During the Great Recession the evidence turned definitely against the two Friedman´s ideas, at least in their simplest, and strongest, formulation.
This was particularly the case for the money multiplier, which was not only unstable, it just disappeared. Two pairs of data suffice to make the point: in the summer of 2009 the 12 month rate of growth of base money was close to 30 per cent, that of M3 was approaching 0; in March 2012 base money was growing at something like 66 per cent, M3 at 3 per cent. A look at the money multiplier itself (look again at Chart 1) shows an instant drop in the autumn of 2008 and wild swings afterwards on an irregular downward trend. A similar development took place in the United States.
Empirical analyses using also data pertaining to the Great Recession (Barigozzi and Conti, 2010) do not manage to get a better empirical relationship between money aggregate growth and inflation. Indeed the two authors reach an analytical and a practical conclusion inconsistent with Friedman´s ideas. The analytical conclusion is that it is “…the role of international financial markets, rather than monetary policy instruments, as the direct determinants of M3 growth rate.” The practical conclusion is that: “ we provide empirical support for a New Two… Pillars Strategy (De Grauwe and Gros, 2009) aimed to achieve financial stability through monetary aggregates and price stability through interest rates.” Hall, Swamy and Tavlas, who also use data including the Great Recession, only salvage the stability of the money demand function introducing, in addition to more standard wealth effects, an uncertainty effect, which of course was particularly strong during the Great Recession. They do not, however, support a return of the ECB to monetary targeting, since the relationship between money aggregates and prices requires interpretation and judgment that can only be pursued in a broadened and deepened monetary analysis.
As the joint result of the breakdown of the multiplier and the weak relationship between money and inflation, variations in the base money growth failed to translate into similar variations in inflation.
Chart 2 – Monetary Base and Harmonised Index of Consumer Prices in EA (1999-2013)
A central bank wanting to follow the Friedmanian rule and thus stabilize inflation by calibrating base money would have been in deep trouble. Clearly this is not what the ECB has done, given its impeccable control of inflation since it runs the monetary policy of Europe.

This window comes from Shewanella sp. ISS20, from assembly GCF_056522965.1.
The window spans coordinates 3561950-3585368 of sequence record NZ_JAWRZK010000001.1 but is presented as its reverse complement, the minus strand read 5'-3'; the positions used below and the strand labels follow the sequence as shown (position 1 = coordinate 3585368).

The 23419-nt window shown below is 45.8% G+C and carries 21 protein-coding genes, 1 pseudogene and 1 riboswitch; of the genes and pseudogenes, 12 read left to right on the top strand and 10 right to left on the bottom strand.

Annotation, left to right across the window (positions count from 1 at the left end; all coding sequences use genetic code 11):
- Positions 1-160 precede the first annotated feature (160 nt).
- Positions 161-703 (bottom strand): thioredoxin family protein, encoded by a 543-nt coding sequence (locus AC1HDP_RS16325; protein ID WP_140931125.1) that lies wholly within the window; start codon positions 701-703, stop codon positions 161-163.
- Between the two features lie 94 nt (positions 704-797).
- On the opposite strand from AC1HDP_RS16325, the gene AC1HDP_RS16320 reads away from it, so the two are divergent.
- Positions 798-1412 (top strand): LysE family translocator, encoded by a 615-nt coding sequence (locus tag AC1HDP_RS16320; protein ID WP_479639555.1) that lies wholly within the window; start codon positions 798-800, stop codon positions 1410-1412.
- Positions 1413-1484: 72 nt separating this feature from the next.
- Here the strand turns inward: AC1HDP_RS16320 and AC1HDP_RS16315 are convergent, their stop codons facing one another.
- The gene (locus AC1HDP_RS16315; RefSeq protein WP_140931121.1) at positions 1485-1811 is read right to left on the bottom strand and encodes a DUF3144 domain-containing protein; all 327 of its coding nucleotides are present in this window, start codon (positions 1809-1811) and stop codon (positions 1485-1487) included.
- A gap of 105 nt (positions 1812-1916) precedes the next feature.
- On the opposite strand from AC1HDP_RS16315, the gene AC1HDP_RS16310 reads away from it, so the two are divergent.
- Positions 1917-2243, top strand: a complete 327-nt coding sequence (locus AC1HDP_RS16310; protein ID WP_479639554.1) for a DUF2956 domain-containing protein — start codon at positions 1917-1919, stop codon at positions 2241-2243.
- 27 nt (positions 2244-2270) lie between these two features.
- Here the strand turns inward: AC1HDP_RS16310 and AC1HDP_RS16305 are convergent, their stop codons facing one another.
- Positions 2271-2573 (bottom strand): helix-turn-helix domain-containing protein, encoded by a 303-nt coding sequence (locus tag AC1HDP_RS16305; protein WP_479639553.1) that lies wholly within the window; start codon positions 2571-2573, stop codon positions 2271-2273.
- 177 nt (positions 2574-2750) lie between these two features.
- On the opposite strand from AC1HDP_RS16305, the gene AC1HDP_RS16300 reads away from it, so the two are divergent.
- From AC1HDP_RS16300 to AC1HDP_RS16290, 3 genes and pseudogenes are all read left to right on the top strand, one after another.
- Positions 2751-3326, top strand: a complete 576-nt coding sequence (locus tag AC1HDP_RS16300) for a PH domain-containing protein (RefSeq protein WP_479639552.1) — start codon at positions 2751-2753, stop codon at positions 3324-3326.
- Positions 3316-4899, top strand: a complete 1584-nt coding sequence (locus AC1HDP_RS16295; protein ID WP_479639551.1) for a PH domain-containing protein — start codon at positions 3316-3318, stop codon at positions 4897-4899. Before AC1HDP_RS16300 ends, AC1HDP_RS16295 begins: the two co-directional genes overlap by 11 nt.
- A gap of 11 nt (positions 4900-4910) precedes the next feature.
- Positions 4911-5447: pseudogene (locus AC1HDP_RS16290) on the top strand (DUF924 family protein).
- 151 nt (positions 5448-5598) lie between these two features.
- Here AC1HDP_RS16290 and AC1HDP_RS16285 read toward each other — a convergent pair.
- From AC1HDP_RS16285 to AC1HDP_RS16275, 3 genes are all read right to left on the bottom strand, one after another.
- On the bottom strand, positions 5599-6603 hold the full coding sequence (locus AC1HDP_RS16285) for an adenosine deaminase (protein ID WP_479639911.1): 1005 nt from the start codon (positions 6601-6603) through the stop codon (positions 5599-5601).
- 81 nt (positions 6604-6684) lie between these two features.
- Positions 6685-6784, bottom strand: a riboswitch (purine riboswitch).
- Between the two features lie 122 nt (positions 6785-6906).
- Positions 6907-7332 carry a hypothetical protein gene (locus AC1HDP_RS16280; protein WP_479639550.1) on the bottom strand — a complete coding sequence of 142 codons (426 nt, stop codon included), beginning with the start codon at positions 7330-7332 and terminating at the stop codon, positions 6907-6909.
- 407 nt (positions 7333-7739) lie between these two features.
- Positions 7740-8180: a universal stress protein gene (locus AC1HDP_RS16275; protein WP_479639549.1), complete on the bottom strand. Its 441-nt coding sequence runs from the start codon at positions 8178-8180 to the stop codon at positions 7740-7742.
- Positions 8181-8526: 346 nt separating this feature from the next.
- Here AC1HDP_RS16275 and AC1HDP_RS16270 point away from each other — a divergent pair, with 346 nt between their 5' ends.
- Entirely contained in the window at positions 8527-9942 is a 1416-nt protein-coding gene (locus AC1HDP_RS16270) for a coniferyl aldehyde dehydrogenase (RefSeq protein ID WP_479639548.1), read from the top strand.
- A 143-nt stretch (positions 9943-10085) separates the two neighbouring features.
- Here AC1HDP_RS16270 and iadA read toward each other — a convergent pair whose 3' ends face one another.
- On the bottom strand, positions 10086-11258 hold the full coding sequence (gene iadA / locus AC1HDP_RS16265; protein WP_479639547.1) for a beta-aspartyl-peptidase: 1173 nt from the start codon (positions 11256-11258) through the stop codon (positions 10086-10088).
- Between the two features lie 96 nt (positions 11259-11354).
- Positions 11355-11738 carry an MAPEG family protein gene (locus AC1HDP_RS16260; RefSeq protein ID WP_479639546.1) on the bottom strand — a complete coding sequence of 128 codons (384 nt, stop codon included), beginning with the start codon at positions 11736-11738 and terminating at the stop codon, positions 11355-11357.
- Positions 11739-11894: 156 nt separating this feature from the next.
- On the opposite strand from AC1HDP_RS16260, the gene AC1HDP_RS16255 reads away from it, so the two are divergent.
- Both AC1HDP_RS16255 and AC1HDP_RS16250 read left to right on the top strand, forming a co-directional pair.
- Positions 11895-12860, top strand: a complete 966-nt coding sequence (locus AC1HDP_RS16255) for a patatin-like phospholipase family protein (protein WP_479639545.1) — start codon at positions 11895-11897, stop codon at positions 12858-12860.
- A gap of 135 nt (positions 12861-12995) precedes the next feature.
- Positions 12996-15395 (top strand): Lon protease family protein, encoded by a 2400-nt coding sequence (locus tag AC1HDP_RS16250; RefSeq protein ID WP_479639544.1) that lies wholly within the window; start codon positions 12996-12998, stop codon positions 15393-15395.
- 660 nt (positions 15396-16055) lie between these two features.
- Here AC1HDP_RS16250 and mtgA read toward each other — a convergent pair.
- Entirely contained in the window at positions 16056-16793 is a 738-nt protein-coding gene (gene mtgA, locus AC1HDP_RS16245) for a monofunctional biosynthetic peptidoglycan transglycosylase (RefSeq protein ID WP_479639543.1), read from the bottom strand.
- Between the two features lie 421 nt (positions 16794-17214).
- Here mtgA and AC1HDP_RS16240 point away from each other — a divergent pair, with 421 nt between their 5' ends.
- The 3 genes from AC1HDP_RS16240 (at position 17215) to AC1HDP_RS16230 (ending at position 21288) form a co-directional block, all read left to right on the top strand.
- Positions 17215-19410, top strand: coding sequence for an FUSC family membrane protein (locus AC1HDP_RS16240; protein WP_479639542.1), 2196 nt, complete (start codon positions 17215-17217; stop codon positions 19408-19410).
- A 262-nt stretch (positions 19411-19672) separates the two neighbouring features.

The absence of a relationship between base money growth and inflation during the crisis is a fact, but what can explain this fact. In particular, why did the money multiplier break down during the crisis?
A first way to understand the breakdown of the chain linking base money growth to inflation is provided by Woodford: “These familiar mechanisms may have resulted in a fairly reliable connection between expansions of the monetary base and increases in aggregate nominal expenditure under ordinary circumstances — under which a substantial opportunity cost of holding excess reserves exists — but there is no reason to expect them to work in the same way once the opportunity cost is eliminated, because money-market interest rates are no longer higher than the interest rate paid on reserves.”
Basically the Woodford argument is that bank reserves (the relevant part of base money or high powered money) have a special role in facilitating transactions and thus have a well specified demand as long as their interest rate is lower than that on similar assets, but when the interest rate on reserves is the same as on other assets (in particular 0) reserves have no more special transaction role and they are perfect substitute with other assets also yielding 0, their demand becomes perfectly elastic and their size irrelevant for equilibrium.
Another, not inconsistent, way to look at the issue is that base money has lost its “high power” during the Great Recession, because the liabilities issued by the central bank have substituted those issued by commercial banks as the former was forced to bring on its books part of the inter-bank intermediation previously carried out by the private financial market, which was impaired by extraordinarily high credit and liquidity risk: in a way deposits with the central bank and ordinary inter-bank deposits can no longer be distinguished one from the other (Papadia and Välimäki, 2011). A similar point was made by von Hagen (2009), who interestingly noted that it was the “reserve ratio” that increased precipitously during the Great Recession, unlike in the Great Depression, when it was the “currency ratio” that increased and made the money multiplier plummet.
Of course, the loss of “high power” by bank reserves opens up an entirely different issue, namely what was the macroeconomic effect of the very large creation of base money and concomitant increase in the balance sheet of central banks during the Great Recession. To put the issue in (too) stark terms, the question is whether the effort of central banks in expanding their balance sheets was in vain. But this is an important issue, which we leave to another blog.